For the purpose of identifying and characterizing tissue-specific DNA methylation patterns, we have previously developed the methylated-CpG island recovery assay (MIRA) [9–11]. Mammalian genomes contain a small set of evolutionary conserved proteins that are characterized by a methylated-CpG-binding domain (MBD), a protein domain that recognizes methylated CpG dinucleotides [12,13]. MIRA is based on the high affinity of a complex of two related proteins, the methyl-CpG-binding protein MBD2b and its homologue, MBD3L1, a protein that has no MBD but forms heterodimers with MBD2b [14,15]. These two proteins form a complex that tightly binds to CpG-methylated DNA in a methylated CpG density-dependent manner . The bound DNA fragments are strongly enriched in CpG-methylated sequences as confirmed by bisulfite sequence analysis . The MBD2b/MBD3L1 complex does not interact with 5-hydroxymethylcytosine . We previously used the MIRA approach in conjunction with different microarray systems [18–20]. We have now optimized the MIRA technique and show here that MIRA is well suited for the analysis of DNA methylation patterns on high-throughput genome sequencing platforms. This technology, which we refer to as MIRA-seq, is now beginning to be used [21,22]. The approach is described in detail in this article.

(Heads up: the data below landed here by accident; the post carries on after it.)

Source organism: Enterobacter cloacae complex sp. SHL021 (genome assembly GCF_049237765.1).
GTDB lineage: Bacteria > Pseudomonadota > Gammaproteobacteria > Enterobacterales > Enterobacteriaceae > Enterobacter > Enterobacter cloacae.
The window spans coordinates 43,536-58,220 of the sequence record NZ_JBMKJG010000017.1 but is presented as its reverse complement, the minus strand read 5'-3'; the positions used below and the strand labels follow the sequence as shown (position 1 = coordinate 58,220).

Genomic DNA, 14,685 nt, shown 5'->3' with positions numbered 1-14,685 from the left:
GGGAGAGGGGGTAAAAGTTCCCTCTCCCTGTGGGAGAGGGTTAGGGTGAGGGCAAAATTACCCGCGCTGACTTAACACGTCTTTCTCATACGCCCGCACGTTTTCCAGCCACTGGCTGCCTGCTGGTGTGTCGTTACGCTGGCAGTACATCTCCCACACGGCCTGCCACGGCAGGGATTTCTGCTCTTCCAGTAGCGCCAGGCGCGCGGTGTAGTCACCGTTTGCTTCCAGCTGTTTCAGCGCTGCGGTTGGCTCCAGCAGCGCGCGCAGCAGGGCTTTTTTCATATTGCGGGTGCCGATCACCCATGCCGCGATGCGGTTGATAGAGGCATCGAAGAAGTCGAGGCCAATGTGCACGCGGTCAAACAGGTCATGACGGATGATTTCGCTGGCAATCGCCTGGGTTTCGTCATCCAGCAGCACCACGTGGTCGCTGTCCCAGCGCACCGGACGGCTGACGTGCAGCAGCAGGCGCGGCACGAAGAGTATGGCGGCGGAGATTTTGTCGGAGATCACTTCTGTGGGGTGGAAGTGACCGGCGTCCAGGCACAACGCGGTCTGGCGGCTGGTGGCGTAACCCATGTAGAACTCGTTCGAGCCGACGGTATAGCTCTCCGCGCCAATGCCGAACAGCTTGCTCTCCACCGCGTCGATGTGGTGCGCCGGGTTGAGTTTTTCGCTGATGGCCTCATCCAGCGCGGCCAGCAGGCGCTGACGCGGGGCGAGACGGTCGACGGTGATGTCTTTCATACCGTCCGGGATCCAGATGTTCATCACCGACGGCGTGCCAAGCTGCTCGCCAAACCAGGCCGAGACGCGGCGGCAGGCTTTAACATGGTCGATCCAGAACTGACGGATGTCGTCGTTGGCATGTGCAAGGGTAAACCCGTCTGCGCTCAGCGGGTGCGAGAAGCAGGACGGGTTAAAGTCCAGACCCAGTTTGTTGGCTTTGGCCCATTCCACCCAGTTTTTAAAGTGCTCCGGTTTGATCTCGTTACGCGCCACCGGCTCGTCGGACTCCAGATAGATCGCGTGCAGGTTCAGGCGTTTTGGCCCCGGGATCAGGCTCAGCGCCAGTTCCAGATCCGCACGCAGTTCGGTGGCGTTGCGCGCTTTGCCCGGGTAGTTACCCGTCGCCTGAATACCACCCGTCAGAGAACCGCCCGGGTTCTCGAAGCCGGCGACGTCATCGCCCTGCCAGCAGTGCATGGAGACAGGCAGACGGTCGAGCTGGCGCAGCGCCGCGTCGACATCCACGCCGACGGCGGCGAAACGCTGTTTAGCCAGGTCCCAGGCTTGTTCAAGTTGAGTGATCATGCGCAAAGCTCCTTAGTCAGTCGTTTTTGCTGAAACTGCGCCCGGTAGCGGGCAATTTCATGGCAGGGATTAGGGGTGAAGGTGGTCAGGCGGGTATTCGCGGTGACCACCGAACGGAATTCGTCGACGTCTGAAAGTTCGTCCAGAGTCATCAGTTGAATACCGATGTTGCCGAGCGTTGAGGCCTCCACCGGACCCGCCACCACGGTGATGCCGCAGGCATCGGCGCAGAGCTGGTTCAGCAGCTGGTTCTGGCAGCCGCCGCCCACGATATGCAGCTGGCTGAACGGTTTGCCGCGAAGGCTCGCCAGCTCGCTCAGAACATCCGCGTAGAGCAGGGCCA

Normal melanocytes were obtained from Lonza (MD, USA). IMR90 cells were from the ATCC. DNA was isolated from cells using DNA purification kits (Qiagen, CA, USA). Melanoma tumor DNA was obtained from Origene (MD, USA).
The following protocol was used for a 100-ml bacterial culture. BL21 (DE3; Invitrogen, CA, USA) competent cells were transformed with GST-MBD2b expression plasmid (available on request via standard material transfer agreement), plated on ampicillin-containing LB agar plates and incubated overnight at 37°C. One colony of the transformed bacteria was inoculated into 5 ml of LB-ampicillin media and incubated at 37°C with shaking overnight. Then, 100 ml of LB-ampicillin medium was inoculated with a 1:100 dilution of the overnight culture and incubated with shaking at 37°C until the culture reached an OD of 0.6 at 600 nm.
The expression of GST-tagged MBD2b protein was induced by adding 100 μl of 0.5 M IPTG (isopropyl β-D-thiogalactopyranoside) per 100 ml culture and cells were allowed to grow for an additional 4–6 h. The induced bacterial culture was transferred into a 50 ml conical tube, centrifuged at 3500 × g for 10 min at 4°C and the supernatant was discarded. The pelleted bacterial cells can be stored at -80°C. Alternatively, protein purification can be done immediately.